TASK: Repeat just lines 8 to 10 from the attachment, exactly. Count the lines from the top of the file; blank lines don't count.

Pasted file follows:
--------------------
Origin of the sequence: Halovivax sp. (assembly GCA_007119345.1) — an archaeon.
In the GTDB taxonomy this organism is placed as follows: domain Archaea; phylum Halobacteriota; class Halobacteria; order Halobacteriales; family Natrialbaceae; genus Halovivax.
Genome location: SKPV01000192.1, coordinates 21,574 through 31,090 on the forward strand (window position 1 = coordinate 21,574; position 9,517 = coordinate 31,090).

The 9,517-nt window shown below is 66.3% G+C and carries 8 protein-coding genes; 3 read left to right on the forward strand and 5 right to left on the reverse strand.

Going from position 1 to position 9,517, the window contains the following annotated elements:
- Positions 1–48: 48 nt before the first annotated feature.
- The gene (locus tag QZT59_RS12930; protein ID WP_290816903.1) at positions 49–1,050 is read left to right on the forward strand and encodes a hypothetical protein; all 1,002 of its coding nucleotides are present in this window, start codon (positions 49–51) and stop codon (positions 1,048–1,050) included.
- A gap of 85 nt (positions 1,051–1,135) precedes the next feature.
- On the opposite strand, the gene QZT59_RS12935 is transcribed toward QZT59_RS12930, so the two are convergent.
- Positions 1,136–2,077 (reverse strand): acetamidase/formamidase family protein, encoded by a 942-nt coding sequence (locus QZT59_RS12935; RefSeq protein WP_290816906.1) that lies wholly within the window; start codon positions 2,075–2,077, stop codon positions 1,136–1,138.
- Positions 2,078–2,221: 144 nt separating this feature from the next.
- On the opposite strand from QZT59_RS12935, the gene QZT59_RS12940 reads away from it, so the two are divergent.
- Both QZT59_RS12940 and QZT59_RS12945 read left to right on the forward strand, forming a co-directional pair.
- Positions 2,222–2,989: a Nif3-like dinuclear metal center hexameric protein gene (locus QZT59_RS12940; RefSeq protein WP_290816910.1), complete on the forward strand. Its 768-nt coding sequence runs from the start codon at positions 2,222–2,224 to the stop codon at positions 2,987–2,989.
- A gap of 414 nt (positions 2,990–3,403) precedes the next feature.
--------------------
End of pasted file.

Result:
- A gap of 85 nt (positions 1,051–1,135) precedes the next feature.
- On the opposite strand, the gene QZT59_RS12935 is transcribed toward QZT59_RS12930, so the two are convergent.
- Positions 1,136–2,077 (reverse strand): acetamidase/formamidase family protein, encoded by a 942-nt coding sequence (locus QZT59_RS12935; RefSeq protein WP_290816906.1) that lies wholly within the window; start codon positions 2,075–2,077, stop codon positions 1,136–1,138.